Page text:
Vice President Dr Mahamudu Bawumia is expected to soon meet the management of Precious Minerals Marketing Company (PMMC) and the Ghana Standards Authority (GSA), to ostensibly resolve a rift between the two firms on who has the mandate to certify refined gold in Ghana for the international bullion market.
There have been increasing tension between the two institutions over who has the final authority to certify Ghana’s gold for export.
Last year, a similar meeting convened by the Chief of Staff, Frema Osei Opare, and Deputy Attorney-General, Godfred Yeboah Dame, failed to resolve the growing tension.
Hopefully, this meeting is expected to find a lasting solution as to which of the two would have the mandate to certify Ghana’s gold for the international market.
There has been a revenue loss of over $25 billion in gold sale to the state between 2010 and 2015, according to data from the Bank of Ghana (BoG).
Even though the law that established the Precious Minerals Marketing Corporation in 1989, PNDCL 219, tasked it with grading, assaying, valuing and processing minerals, the GSA, on Tuesday, unveiled the first hallmarked gold bar produced and processed in the country by Gold Coast Refinery, a local refinery business.
Ghana’s certification includes the mark of conformity of the Ghana Standard Authority; the fineness number – which corresponds to the given carats of the refined gold; and assaying and hallmarking centre mark.
GSA’s case in point
The Director-General of the GSA, Prof. Alex Dodoo has always argued that the GSA had set up a gold testing laboratory fitted with state-of-the-art equipment with all the standard requirements for testing gold.
The authority says their method is the only acceptable standard worldwide in the testing of gold, hence should be seen as such.
This point is buttressed as they rely on NRCD 173 of 1973 which empowers the GSA as the only national statutory body responsible for standardisation, conformity assessment and metrology.
The above argument if taken is expected to make GSA the only third-party government conformity assessor in the country.
PMMC legal point
But the PMMC has always insisted that his outfit has the sole mandate of gold testing and would not relinquish that to the GSA.
He said the PMMC had been given the mandate to certify and test gold since 1989 when it was a Corporation with the PNDCL 219 being the law that backed it with the tasked to do grading, assaying, valuing and processing minerals.
Again, the Minerals and Mining of Act of 2012, gives the Minister for Lands and Natural Resources the authority to appoint an agency for testing and certification authority of gold in Ghana which agency in the law is PMMC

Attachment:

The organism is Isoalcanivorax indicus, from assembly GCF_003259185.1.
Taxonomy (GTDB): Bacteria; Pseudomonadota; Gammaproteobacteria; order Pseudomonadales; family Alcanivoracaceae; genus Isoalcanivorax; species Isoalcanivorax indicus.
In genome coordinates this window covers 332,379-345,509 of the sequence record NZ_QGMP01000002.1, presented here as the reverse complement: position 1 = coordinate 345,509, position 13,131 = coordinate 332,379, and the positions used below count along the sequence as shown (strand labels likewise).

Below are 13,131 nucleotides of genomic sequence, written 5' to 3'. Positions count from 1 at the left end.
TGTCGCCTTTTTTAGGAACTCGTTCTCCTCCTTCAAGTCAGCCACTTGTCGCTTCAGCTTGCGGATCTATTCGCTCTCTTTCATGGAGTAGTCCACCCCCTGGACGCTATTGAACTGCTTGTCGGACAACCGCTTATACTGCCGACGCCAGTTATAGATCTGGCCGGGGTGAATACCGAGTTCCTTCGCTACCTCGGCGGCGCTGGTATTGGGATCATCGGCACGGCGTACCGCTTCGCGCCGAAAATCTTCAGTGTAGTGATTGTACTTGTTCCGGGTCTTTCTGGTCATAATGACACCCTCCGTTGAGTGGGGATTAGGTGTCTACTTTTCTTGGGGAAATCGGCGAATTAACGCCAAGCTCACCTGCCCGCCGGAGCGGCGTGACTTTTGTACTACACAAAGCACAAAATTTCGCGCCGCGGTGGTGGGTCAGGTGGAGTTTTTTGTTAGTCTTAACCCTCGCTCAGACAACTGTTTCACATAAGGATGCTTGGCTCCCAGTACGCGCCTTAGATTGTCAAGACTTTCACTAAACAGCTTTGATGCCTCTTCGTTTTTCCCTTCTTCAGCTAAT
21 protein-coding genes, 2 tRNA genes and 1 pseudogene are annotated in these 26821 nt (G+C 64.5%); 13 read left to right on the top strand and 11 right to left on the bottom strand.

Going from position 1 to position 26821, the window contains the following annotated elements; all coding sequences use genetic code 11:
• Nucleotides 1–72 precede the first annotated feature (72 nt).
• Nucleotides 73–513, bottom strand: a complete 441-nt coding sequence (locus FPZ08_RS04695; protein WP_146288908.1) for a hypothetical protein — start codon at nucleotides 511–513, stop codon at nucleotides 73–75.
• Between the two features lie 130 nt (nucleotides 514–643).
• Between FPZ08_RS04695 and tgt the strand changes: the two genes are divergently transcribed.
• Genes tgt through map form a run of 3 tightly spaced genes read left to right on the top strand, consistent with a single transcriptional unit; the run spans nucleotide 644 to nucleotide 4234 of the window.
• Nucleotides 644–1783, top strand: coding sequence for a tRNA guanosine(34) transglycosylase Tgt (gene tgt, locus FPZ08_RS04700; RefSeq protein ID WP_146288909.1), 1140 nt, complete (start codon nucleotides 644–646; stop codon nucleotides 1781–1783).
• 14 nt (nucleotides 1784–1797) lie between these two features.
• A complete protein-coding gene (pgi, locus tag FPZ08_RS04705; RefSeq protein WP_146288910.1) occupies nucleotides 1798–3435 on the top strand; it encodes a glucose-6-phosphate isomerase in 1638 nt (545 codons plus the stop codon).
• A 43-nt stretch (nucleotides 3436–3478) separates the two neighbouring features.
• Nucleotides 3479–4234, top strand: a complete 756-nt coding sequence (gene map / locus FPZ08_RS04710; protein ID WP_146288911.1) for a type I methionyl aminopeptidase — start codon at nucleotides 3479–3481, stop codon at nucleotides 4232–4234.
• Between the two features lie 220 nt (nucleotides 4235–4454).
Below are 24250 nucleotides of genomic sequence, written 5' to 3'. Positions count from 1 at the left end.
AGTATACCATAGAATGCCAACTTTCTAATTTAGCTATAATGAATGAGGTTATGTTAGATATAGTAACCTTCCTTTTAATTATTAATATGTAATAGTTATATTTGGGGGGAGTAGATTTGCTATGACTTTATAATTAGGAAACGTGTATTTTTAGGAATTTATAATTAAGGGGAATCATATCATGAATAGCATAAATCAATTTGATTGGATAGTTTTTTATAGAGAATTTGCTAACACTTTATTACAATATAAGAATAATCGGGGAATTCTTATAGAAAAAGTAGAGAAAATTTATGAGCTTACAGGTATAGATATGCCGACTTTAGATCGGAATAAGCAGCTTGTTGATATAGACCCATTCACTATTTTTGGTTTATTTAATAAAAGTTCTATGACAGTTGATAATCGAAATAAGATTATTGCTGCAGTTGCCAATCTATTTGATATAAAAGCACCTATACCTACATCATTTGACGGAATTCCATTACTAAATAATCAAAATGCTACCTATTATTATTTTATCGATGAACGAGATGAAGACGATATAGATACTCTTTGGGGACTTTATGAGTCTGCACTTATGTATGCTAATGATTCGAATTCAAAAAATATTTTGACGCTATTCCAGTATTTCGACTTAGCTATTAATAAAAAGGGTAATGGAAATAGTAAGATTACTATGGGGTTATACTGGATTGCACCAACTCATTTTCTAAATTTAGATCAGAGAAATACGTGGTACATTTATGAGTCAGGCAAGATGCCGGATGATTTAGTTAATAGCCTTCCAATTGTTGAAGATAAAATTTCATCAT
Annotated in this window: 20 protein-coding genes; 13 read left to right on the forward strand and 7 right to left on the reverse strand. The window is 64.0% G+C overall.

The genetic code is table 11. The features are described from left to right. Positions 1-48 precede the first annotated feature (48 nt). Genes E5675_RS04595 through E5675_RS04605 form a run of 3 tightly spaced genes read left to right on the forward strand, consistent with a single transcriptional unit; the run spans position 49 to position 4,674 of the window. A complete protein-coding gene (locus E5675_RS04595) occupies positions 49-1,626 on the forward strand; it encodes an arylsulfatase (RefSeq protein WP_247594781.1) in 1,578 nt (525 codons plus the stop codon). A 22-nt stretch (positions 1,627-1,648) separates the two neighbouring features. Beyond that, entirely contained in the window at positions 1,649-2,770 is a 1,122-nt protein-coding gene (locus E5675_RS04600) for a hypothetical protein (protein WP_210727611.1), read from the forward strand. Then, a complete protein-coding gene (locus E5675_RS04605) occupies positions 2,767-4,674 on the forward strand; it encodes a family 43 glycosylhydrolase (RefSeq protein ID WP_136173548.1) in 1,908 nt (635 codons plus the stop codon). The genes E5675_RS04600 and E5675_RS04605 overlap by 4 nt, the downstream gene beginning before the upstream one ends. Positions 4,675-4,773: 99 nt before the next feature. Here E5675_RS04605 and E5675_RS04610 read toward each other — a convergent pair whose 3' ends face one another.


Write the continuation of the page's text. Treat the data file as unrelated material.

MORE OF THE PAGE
How did we get to this point?
In September 2017, the Ghana Chamber of Mines - the association that led the charge to promote the interest of the mining companies in Ghana entered into an agreement with Ghana Standards Authority (GSA) in a form of a Memorandum of Understanding (MoU) to test the quality of gold refined in the country and other mining inputs.
The move was to enhance and strengthen technical cooperation in the fields of standardisation, metrology and conformity assessment and bring to an end questions raised with the quality of gold and its inputs to and from Ghana.
It was also to ensure that Ghana retained the several by-products of gold when it is refined, which hitherto were lost to the refining companies in South Africa and Europe.
That was what sparked the confusion which we see today when the GSA has gone ahead with the support of this same government to launch Ghana’s gold certification trademark.
What is Product Certification?
Product Certification is a third-party conformity assessment which gives written assurance that a product, process or service conforms to specified requirements. This involves the issue of a certificate or mark to demonstrate that a specific product meets a defined set of requirements for that product.
What this means is that certification carries a third-party guarantee that a product has been produced according to an applicable standard and that its production has been supervised and controlled.
Again, it shows that a product has been tested and inspected and it applies to many products, including a precious metal such as gold.
In the case of gold, the term “hallmarking” is usually used to indicate the accurate determination and official recording of a proportionate content of that precious metal.
Thus, hallmark refers to the official mark used as a guarantee of purity or fineness of an article such as a precious metal like gold.
Hallmarking is useful because it helps to protect the consumer against victimisation from impure gold. It also helps to develop export competitiveness, providing third-party assurance and satisfaction for the customer to get the right purity of gold for a given price.
In the absence of hallmarking by a competent authority, therefore, this third-party assurance will be missing and the customer cannot get value for money and in the same way, the exporter; if it is a country such as Ghana, may also miss out on the value for money for its gold products.
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